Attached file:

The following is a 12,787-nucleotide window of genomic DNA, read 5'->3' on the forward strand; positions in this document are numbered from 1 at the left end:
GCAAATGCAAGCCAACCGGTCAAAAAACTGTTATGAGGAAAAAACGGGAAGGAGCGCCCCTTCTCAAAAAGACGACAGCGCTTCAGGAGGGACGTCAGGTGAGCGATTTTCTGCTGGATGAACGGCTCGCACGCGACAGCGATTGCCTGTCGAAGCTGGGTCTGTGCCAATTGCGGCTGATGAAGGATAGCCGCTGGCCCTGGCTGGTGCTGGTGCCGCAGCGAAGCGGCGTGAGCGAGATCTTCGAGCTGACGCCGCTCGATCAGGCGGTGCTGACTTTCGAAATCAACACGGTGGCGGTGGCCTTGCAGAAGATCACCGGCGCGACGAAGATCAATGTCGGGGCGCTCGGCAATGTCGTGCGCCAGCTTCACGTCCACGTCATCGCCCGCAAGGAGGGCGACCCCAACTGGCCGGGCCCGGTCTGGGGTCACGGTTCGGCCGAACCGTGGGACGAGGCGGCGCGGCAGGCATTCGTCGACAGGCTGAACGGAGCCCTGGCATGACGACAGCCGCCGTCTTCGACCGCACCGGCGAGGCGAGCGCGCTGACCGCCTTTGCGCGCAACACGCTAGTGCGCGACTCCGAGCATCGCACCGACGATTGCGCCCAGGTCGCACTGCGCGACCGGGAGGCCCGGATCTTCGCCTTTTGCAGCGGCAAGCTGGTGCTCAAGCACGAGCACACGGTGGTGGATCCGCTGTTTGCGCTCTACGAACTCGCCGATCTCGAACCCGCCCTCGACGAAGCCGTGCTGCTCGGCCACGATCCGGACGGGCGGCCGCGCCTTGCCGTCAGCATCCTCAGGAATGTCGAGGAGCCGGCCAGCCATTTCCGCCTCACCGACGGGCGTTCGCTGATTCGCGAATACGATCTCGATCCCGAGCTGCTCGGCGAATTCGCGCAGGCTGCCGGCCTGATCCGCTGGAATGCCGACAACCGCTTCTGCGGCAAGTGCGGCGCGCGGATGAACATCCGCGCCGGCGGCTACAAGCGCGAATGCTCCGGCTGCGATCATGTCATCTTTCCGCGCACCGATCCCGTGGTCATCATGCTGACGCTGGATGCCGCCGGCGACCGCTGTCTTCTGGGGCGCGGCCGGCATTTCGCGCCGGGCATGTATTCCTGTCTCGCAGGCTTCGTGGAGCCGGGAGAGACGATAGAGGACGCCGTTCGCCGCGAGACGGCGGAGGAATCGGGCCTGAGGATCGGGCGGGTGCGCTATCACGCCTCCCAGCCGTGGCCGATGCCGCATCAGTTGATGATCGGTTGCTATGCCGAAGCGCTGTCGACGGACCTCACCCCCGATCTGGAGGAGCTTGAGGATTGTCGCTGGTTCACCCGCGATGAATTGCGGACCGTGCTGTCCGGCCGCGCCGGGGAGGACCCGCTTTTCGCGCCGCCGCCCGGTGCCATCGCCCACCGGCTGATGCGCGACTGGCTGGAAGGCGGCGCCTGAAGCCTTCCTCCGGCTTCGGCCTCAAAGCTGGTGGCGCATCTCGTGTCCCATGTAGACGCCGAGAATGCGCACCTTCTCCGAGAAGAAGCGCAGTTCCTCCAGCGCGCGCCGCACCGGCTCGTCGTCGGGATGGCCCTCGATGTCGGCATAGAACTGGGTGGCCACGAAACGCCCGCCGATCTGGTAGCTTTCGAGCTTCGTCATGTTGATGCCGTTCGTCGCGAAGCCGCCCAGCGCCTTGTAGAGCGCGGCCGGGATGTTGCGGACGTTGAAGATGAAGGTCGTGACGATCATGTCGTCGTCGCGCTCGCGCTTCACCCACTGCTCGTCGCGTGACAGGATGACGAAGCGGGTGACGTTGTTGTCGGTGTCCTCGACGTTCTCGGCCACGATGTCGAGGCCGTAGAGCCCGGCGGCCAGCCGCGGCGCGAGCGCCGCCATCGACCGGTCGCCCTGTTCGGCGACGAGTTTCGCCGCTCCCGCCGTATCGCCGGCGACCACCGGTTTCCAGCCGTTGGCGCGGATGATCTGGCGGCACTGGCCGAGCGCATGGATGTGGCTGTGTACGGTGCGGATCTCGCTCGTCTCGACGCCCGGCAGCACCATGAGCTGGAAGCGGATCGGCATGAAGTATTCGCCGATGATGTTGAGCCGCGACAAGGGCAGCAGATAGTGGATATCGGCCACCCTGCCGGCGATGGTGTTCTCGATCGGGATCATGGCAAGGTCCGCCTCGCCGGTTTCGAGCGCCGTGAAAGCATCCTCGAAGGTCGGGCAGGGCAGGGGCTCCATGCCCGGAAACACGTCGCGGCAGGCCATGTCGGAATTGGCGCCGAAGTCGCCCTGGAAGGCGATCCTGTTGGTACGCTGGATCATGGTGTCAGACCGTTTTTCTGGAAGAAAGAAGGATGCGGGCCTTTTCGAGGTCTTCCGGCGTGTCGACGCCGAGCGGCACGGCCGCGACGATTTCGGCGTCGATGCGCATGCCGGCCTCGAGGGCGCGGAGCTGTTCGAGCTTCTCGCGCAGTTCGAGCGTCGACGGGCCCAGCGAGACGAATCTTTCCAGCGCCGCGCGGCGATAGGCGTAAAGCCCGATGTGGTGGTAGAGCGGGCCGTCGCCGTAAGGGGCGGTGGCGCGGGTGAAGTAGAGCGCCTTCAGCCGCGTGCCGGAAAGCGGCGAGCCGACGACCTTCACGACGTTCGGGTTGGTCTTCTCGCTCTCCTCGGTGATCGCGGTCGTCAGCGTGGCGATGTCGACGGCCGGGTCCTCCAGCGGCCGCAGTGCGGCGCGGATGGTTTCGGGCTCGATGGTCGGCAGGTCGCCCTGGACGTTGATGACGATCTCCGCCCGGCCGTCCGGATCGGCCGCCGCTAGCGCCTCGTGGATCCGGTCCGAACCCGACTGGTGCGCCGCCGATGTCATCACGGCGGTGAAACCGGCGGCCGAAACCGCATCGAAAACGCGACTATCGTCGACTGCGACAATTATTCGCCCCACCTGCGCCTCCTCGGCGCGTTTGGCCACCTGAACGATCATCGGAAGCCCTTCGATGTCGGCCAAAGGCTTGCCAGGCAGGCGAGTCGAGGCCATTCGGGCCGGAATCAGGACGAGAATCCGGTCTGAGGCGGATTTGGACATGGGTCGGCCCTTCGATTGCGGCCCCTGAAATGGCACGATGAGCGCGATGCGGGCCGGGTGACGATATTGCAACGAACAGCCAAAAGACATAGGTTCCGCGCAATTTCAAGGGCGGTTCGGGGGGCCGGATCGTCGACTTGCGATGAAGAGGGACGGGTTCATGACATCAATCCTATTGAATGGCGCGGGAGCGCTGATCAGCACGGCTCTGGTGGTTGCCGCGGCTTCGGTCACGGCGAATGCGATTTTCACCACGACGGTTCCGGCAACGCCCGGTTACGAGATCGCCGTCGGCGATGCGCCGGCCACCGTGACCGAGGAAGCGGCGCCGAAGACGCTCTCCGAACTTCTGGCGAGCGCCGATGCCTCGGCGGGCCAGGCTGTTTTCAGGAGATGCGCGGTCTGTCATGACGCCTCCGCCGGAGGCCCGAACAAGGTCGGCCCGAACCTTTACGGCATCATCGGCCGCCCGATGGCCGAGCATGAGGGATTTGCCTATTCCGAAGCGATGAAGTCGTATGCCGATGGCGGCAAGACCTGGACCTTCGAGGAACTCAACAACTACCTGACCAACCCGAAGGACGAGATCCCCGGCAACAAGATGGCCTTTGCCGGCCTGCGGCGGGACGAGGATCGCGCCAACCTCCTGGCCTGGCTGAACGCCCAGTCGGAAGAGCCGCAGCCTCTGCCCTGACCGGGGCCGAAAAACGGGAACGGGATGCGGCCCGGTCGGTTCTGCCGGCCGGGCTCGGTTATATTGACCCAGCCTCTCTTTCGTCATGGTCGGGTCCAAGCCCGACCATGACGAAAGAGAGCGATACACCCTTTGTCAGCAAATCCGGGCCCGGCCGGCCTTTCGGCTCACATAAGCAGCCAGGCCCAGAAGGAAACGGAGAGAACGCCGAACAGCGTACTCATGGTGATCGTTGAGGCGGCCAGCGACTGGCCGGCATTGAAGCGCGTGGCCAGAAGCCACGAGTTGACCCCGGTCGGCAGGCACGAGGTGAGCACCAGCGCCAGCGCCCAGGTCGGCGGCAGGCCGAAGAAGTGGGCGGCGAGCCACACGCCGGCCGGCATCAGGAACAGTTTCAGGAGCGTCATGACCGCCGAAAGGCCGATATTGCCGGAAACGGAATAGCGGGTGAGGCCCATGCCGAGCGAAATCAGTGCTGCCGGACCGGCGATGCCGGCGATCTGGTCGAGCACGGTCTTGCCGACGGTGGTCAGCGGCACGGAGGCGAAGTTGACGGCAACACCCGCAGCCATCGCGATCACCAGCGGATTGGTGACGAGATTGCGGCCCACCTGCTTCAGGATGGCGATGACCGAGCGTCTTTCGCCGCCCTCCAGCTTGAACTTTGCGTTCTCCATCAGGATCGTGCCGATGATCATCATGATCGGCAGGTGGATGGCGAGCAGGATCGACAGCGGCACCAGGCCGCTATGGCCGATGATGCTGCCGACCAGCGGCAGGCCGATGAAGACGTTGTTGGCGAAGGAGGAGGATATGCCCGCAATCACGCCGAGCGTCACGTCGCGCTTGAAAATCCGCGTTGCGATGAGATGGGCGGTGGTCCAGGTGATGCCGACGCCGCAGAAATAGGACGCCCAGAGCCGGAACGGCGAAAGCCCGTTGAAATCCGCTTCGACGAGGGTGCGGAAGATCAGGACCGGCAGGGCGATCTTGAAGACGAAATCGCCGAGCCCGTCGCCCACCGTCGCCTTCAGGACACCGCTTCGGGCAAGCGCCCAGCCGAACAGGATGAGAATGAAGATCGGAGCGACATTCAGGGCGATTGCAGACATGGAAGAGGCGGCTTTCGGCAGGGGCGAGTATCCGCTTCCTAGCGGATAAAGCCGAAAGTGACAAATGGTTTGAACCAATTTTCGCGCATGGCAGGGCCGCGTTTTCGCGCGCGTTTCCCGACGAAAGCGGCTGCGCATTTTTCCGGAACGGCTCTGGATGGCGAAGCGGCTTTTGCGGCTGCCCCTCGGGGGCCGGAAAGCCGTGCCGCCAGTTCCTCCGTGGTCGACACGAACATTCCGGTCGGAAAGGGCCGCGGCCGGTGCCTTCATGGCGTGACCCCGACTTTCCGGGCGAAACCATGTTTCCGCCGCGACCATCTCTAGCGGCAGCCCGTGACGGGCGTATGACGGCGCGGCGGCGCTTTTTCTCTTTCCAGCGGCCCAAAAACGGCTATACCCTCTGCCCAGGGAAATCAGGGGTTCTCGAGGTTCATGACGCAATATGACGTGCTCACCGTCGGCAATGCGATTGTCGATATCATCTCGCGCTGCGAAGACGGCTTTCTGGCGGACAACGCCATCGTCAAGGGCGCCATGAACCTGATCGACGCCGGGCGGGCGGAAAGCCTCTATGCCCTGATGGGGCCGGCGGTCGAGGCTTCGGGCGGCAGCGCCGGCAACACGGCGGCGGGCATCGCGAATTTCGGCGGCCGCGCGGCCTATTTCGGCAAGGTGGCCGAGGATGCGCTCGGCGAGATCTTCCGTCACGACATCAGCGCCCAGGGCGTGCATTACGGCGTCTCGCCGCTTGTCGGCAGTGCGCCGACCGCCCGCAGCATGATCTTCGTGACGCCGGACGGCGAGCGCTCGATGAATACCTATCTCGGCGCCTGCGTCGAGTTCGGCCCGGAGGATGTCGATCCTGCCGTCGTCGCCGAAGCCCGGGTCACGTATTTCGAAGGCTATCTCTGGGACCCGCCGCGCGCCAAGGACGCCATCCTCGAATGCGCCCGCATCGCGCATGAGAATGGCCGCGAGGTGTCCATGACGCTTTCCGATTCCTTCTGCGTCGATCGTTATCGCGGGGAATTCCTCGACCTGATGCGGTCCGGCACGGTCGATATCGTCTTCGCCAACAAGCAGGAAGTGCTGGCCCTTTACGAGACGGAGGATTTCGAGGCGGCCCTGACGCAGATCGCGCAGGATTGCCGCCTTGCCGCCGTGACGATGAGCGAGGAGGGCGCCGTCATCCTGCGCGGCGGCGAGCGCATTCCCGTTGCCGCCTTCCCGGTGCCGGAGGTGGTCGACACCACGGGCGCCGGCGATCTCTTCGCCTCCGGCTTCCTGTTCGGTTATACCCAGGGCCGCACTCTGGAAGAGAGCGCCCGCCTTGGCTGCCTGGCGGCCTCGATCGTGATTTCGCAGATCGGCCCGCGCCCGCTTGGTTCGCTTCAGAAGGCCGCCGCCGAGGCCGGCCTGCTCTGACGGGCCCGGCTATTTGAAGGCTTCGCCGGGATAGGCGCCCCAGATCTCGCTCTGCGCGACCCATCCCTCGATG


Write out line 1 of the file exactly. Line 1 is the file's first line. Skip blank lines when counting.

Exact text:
The following is a 12,787-nucleotide window of genomic DNA, read 5'->3' on the forward strand; positions in this document are numbered from 1 at the left end: